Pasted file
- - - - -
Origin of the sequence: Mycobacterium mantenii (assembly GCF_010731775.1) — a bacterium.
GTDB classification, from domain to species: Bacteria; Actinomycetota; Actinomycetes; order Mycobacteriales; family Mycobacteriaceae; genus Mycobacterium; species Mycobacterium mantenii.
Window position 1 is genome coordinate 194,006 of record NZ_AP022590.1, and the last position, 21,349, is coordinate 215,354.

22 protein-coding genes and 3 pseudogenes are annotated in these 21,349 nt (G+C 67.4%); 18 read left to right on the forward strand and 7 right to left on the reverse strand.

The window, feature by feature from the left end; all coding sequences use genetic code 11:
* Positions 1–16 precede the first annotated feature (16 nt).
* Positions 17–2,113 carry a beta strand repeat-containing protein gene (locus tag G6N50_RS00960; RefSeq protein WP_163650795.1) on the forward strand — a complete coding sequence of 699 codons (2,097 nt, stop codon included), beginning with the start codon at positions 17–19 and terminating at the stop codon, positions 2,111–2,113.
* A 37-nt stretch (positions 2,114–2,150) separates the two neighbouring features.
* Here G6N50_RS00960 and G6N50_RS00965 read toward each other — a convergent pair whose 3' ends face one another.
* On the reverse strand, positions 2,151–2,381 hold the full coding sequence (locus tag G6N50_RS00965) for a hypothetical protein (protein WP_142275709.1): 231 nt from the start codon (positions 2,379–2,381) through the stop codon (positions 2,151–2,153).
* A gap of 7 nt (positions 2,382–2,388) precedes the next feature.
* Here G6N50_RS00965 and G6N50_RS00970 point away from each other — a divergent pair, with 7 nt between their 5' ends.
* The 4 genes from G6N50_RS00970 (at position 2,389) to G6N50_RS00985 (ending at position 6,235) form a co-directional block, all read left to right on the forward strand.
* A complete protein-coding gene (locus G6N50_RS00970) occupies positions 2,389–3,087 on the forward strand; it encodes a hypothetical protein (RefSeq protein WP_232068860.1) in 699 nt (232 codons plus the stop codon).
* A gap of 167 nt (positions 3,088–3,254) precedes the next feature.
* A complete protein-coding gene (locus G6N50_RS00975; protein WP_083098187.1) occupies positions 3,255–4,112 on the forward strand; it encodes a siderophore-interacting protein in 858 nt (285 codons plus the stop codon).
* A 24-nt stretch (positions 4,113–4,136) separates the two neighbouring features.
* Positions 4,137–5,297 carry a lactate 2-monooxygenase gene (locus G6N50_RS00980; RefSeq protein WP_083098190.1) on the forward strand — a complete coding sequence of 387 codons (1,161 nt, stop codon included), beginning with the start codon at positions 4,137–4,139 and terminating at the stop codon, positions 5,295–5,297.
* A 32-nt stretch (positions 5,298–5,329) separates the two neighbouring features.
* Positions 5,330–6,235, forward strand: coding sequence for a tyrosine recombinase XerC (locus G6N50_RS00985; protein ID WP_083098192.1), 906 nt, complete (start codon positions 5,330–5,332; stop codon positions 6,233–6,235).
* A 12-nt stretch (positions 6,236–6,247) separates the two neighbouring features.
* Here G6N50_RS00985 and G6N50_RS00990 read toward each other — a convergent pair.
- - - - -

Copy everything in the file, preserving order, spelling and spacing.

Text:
Origin of the sequence: Mycobacterium mantenii (assembly GCF_010731775.1) — a bacterium.
GTDB classification, from domain to species: Bacteria; Actinomycetota; Actinomycetes; order Mycobacteriales; family Mycobacteriaceae; genus Mycobacterium; species Mycobacterium mantenii.
Window position 1 is genome coordinate 194,006 of record NZ_AP022590.1, and the last position, 21,349, is coordinate 215,354.

22 protein-coding genes and 3 pseudogenes are annotated in these 21,349 nt (G+C 67.4%); 18 read left to right on the forward strand and 7 right to left on the reverse strand.

The window, feature by feature from the left end; all coding sequences use genetic code 11:
* Positions 1–16 precede the first annotated feature (16 nt).
* Positions 17–2,113 carry a beta strand repeat-containing protein gene (locus tag G6N50_RS00960; RefSeq protein WP_163650795.1) on the forward strand — a complete coding sequence of 699 codons (2,097 nt, stop codon included), beginning with the start codon at positions 17–19 and terminating at the stop codon, positions 2,111–2,113.
* A 37-nt stretch (positions 2,114–2,150) separates the two neighbouring features.
* Here G6N50_RS00960 and G6N50_RS00965 read toward each other — a convergent pair whose 3' ends face one another.
* On the reverse strand, positions 2,151–2,381 hold the full coding sequence (locus tag G6N50_RS00965) for a hypothetical protein (protein WP_142275709.1): 231 nt from the start codon (positions 2,379–2,381) through the stop codon (positions 2,151–2,153).
* A gap of 7 nt (positions 2,382–2,388) precedes the next feature.
* Here G6N50_RS00965 and G6N50_RS00970 point away from each other — a divergent pair, with 7 nt between their 5' ends.
* The 4 genes from G6N50_RS00970 (at position 2,389) to G6N50_RS00985 (ending at position 6,235) form a co-directional block, all read left to right on the forward strand.
* A complete protein-coding gene (locus G6N50_RS00970) occupies positions 2,389–3,087 on the forward strand; it encodes a hypothetical protein (RefSeq protein WP_232068860.1) in 699 nt (232 codons plus the stop codon).
* A gap of 167 nt (positions 3,088–3,254) precedes the next feature.
* A complete protein-coding gene (locus G6N50_RS00975; protein WP_083098187.1) occupies positions 3,255–4,112 on the forward strand; it encodes a siderophore-interacting protein in 858 nt (285 codons plus the stop codon).
* A 24-nt stretch (positions 4,113–4,136) separates the two neighbouring features.
* Positions 4,137–5,297 carry a lactate 2-monooxygenase gene (locus G6N50_RS00980; RefSeq protein WP_083098190.1) on the forward strand — a complete coding sequence of 387 codons (1,161 nt, stop codon included), beginning with the start codon at positions 4,137–4,139 and terminating at the stop codon, positions 5,295–5,297.
* A 32-nt stretch (positions 5,298–5,329) separates the two neighbouring features.
* Positions 5,330–6,235, forward strand: coding sequence for a tyrosine recombinase XerC (locus G6N50_RS00985; protein ID WP_083098192.1), 906 nt, complete (start codon positions 5,330–5,332; stop codon positions 6,233–6,235).
* A 12-nt stretch (positions 6,236–6,247) separates the two neighbouring features.
* Here G6N50_RS00985 and G6N50_RS00990 read toward each other — a convergent pair.